# Review and Preview and Frequency Distributions

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Review and Preview and Frequency Distributions
Sections 2-1 and 2-2 Review and Preview and Frequency Distributions

TWO TYPES OF STATISTICS
Descriptive statistics summarize or describe the important characteristics of data. Inferential statistics use sample data to make inferences (or generalizations) about a population.

IMPORTANT CHARACTERISTICS OF DATA
1. Center: A representative or average value that indicates where the middle of the data set is. 2. Variation: A measure of the amount that the data values vary among themselves. 3. Distribution: The nature or shape of the distribution of the data (such as bell-shaped, uniform, or skewed). 4. Outliers: Sample values that lie very far away from the vast majority of the other sample values. 5. Time: Changing characteristics of data over time.

FREQUENCY DISTRIBUTION
A frequency distribution (or frequency table) shows how a data set is partitioned among all of several categories (or classes) by listing all of the categories along with the number of data values in each of the categories

QWERTY KEYBOARD WORD RATINGS
An article in Discover magazine (“Typecasting” by Scott Kim, Discover) suggests that you can measure the ease of typing by using this point rating system: Count each letter on the home row as 0, each letter on the top row as 1, and each letter on the bottom row as 2. To get the word rating, we sum the numbers. The word rating for “statistics” is 7. EXAMPLE: S T A T I S T I C S

QWERTY KEYBOARD WORD RATINGS
1 7 This table shows the word ratings for each of the 52 words in the Preamble to the Constitution.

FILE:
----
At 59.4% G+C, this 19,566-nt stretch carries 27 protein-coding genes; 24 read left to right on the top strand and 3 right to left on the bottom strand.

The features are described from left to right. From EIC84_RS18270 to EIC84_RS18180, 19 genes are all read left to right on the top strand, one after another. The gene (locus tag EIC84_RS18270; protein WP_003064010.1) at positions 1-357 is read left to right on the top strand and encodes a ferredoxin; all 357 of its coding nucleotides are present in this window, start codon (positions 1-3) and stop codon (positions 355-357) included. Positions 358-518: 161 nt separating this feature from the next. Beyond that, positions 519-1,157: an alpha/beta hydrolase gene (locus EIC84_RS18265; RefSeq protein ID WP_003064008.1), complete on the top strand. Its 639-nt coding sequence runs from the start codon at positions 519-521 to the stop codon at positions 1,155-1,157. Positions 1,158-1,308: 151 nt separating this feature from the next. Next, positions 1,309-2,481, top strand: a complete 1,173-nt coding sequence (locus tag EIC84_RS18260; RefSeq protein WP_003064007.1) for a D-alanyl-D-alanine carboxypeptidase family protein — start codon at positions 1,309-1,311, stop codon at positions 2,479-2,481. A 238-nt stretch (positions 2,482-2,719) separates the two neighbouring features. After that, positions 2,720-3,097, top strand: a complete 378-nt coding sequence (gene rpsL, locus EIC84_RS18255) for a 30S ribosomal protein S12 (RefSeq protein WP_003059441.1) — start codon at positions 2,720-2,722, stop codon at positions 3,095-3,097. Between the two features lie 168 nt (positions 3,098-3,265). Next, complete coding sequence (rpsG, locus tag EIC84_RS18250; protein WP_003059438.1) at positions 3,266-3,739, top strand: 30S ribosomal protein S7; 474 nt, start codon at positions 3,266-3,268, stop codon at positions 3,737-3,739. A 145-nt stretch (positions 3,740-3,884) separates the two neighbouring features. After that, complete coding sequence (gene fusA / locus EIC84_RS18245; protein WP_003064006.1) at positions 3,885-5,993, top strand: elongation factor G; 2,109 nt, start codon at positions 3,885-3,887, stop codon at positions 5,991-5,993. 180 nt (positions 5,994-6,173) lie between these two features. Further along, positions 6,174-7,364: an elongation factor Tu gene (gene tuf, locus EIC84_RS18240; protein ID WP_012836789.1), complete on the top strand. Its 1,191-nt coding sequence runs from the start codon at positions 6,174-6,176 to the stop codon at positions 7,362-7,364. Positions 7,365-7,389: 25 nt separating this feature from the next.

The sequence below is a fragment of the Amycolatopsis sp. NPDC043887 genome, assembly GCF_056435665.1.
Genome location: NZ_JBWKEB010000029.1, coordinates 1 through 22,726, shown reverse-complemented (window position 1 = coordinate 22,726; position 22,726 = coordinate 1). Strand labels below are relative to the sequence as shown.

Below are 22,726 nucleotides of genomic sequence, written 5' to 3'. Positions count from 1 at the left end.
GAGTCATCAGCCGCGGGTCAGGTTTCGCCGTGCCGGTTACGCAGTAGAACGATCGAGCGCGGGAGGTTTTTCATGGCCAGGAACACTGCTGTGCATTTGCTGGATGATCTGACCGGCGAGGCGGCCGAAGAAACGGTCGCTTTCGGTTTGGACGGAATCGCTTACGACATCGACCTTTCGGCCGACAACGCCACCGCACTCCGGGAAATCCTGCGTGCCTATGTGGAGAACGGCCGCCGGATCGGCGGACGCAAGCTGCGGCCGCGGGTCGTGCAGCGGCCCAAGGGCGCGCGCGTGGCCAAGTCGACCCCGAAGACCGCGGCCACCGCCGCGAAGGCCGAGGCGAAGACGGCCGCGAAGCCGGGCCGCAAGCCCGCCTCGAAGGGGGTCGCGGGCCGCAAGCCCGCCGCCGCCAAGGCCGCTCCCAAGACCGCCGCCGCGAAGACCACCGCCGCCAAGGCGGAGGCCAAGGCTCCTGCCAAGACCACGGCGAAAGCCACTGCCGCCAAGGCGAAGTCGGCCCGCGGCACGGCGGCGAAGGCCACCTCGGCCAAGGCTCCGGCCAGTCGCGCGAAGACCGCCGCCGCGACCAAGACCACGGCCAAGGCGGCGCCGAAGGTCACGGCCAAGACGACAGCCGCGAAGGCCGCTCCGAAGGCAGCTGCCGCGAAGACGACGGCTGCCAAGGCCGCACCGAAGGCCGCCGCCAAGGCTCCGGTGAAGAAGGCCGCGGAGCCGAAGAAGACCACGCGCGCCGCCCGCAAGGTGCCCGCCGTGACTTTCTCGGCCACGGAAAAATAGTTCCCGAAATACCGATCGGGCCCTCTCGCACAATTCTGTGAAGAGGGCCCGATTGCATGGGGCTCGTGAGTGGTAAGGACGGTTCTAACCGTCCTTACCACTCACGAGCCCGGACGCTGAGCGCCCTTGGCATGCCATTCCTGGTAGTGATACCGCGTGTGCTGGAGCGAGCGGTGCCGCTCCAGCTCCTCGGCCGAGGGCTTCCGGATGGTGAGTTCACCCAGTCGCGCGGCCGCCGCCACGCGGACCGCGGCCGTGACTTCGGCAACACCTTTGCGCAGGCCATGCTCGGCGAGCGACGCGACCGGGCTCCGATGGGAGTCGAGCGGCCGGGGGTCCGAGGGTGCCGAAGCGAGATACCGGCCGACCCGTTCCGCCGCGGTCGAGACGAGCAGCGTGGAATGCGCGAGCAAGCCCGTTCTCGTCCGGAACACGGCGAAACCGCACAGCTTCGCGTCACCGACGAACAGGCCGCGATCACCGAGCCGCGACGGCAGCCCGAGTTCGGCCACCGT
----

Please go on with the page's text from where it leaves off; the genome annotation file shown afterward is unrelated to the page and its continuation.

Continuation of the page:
FREQUENCY DISTRIBUTION OF QWERTY WORD RATINGS
Rating Frequency

LOWER CLASS LIMITS Lower class limits are the smallest numbers that can belong to different classes. Rating Frequency Lower Class Limits

UPPER CLASS LIMITS Upper class limits are the largest numbers that can belong to different classes. Rating Frequency Upper Class Limits

CLASS BOUNDARIES Class boundaries are the numbers used to separate classes, but without the gaps created by class limits. Rating Frequency - 0.5 2.5 5.5 8.5 11.5 14.5 Class Boundaries

FINDING CLASS BOUNDARIES
To find class boundaries: 1. Find the size of the gap between the upper class limit of one class and the lower class limit of the next class. 2. Add half of that amount to each upper class limit to find the upper class boundaries. 3. Subtract half that amount from each lower class limit to find the lower class boundaries.

CLASS MIDPOINTS Class midpoints are the midpoints of the classes.
Rating Frequency Class Midpoints

CLASS WIDTH Class width is the difference between two consecutive lower limits or two consecutive lower class boundaries. Rating Frequency Class Width

CONSTRUCTING A FREQUENCY DISTRIBUTION
1. Decide on the number of classes. 2. Determine the class width by dividing the range by the number of classes (range = highest score − lowest score) and round up. 3. Select for the first lower limit either the lowest scores or a convenient value slightly less than the lowest score. 4. Add the class width to the starting point to get the second lower class limit, add the width to the second lower limit to get the third, and so on. 5. List the lower class limits in a vertical column and enter the upper class limits. 6. Represent each score by a tally mark in the appropriate class. Total the tally marks to find the total frequency for each class. range class width ≈ round up of number of classes

RELATIVE FREQUENCY DISTRIBUTION
A relative frequency distribution includes the same class limits as a frequency distribution, but relative frequencies are used instead of actual frequencies.

RELATIVE FREQUENCY DISTRIBUTION
% % % % % Rating Relative Frequency Rating Frequency 20/52 = 38.5% 14/52 = 26.9% etc. Total frequency = 52

CUMULATIVE FREQUENCY DISTRIBUTION
A cumulative frequency for a class is the sum of the frequencies for that class and all previous classes. Less than 3 20 Less than 6 34 Less than 9 49 Less than Less than Rating Cumulative Frequency Rating Frequency Cumulative Frequencies